1. Given that the Arthur Miller play was written for the stage, I actually do not have a problem with students seeing the performance first. That’s what I do with Shakespeare for my children. Plays were intended by the author to be watched on stage rather than read.

    Now if Ms. Giannousis had had her students watch a stage adaptation of a novel prior to reading the book, that would bother me.

    Comment by Crimson Wife — May 12, 2011 @ 11:18 am

  2. Well, one advantage of reading the play first is that students have the opportunity to imagine the characters on their own. If they watch a film version first, it more or less implants images of the characters–and the sounds of their voices–in their minds. Very hard to get rid of that.

    When I taught The Glass Menagerie, I showed the film (starring Joanne Woodward and John Malkovich) only at the end. Almost all of the students said that the characters were not as they had imagined them. Had I shown the film first, I doubt that there would have been such a discrepancy. The discrepancy is productive, as it shows students how words can be differently interpreted.

    Comment by Diana Senechal — May 12, 2011 @ 12:08 pm

  3. I agree wholeheartedly with crimson wife about death of a salesman… It is a play!! I find it ludicrous that the teacher had to defend the lesson plan against those accusing because they automatically think it’s too entertaining to be hard academic work. As a person and student I work hardest on things I find entertaining to me.

    It’s hard to look at a lesson plan and decipher the value within though. Depending on the actual instruction both ena Baxter and the bell-curve statistician may have made it work or totally wasted student time. Difficult to know (and judge) with so little information!

    Comment by Fernando — May 12, 2011 @ 12:08 pm

  4. I can’t see a problem with a PLAY being viewed in class before reading it. Plays are meant to be watched.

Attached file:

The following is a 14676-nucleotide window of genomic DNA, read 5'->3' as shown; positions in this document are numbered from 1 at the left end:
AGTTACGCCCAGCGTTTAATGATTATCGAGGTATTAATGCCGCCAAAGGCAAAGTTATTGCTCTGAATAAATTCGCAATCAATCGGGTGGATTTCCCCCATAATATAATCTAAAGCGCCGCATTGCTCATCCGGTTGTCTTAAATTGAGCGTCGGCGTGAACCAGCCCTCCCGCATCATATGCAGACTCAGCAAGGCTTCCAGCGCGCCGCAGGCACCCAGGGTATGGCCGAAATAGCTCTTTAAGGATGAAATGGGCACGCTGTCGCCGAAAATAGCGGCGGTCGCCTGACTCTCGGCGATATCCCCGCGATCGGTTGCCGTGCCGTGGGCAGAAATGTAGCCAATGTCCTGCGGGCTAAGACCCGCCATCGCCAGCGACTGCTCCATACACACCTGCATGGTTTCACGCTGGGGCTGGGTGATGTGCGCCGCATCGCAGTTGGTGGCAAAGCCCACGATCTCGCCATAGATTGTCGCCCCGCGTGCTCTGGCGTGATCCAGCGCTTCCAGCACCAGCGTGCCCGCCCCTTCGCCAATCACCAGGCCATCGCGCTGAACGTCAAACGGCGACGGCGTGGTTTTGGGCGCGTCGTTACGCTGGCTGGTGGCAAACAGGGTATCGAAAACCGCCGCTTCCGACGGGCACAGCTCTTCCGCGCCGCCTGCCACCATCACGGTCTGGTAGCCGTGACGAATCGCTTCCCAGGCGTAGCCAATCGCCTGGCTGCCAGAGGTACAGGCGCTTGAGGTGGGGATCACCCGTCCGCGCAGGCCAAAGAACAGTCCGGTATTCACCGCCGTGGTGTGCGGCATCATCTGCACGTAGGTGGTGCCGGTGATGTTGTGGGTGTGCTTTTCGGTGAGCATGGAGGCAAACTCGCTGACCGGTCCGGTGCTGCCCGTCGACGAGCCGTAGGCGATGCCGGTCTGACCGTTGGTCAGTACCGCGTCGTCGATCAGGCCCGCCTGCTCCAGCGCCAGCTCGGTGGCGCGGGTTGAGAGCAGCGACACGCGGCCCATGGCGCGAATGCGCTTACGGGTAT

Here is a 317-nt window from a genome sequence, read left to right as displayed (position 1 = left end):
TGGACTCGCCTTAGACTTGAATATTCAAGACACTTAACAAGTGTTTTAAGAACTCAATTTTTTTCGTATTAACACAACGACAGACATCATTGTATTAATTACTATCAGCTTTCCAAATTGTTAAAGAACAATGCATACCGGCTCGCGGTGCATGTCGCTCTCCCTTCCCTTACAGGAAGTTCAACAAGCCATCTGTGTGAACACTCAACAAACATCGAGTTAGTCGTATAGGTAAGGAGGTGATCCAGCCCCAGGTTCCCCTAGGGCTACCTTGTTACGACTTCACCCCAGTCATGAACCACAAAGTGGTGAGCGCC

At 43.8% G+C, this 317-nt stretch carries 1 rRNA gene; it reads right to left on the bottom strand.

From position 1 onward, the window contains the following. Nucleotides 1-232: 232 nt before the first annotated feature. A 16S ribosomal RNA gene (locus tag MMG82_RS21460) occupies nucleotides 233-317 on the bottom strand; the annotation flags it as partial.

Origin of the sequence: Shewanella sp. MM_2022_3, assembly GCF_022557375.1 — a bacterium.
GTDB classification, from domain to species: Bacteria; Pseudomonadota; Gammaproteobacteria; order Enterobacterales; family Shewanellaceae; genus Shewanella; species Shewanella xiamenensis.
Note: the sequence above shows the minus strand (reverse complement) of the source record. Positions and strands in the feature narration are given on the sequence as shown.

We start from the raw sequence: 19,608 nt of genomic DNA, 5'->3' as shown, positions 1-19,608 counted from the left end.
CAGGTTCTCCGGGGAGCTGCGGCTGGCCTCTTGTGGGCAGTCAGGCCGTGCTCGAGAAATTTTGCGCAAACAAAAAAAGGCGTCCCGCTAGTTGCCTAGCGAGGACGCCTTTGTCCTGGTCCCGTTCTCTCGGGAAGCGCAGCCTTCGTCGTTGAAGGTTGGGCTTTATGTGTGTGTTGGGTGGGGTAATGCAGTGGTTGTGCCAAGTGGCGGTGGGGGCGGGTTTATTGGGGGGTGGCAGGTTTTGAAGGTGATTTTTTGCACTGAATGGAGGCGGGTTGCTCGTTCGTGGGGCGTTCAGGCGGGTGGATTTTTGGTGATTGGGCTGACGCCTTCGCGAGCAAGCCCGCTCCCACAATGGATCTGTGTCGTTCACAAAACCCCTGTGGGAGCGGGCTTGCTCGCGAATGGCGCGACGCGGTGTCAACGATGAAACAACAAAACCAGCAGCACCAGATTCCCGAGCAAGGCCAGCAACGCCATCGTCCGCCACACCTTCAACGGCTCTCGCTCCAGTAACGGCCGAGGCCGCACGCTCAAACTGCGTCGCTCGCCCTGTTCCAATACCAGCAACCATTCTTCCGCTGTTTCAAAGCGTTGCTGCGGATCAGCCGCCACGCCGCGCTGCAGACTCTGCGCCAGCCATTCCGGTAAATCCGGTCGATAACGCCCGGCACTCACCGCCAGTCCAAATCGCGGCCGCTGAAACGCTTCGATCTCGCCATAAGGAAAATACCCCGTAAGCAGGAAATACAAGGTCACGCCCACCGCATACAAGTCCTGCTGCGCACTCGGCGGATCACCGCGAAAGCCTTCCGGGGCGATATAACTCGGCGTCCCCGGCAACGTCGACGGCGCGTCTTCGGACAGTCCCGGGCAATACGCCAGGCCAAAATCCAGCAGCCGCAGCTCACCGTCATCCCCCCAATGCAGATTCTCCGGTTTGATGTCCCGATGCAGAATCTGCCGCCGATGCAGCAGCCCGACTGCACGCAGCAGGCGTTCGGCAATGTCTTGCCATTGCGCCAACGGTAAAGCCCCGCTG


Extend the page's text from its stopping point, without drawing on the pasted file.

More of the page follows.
Comment by dangermom — May 12, 2011 @ 12:09 pm

  5. Excellent point, Diana. I have often wanted to read a play after seeing it, to go back and ponder over a scene, some nuance, etc. But you’re absolutely right. Seeing it first risks fixing the portrayal of the characters in the students’ minds. The same is true of novels, incidentally. I remember when the movie Holes came out. My 5th graders who had read the book had similar conversations about the how they envisioned certain characters. After that, it was the rare student who came to my class having never seen the movie.

    Comment by Robert Pondiscio — May 12, 2011 @ 12:16 pm

  6. The ELA assignments in the article do not follow the Common Core standards very closely at all. And for that matter I suspect that the previous assignments mentioned didn’t follow the previous New York state standards either.

    Nor, for that matter, does the Common Core Curriculum.

    You know what’s going to align really well? Pearson’s curriculum.

    Comment by Tom Hoffman — May 12, 2011 @ 12:26 pm

  7. I wouldn’t be as bothered if they had watched a theatrical production of Death of a Salesmen. I think there’s a big difference between theater and film. Part of what bothers me about having kids watch the play as a the movie is the justification given: “The idea was to have students absorb information through a medium they use for entertainment”. Shouldn’t schools be moving kids beyond their preferred media into more challenging areas that they may be less motivated to explore on their own?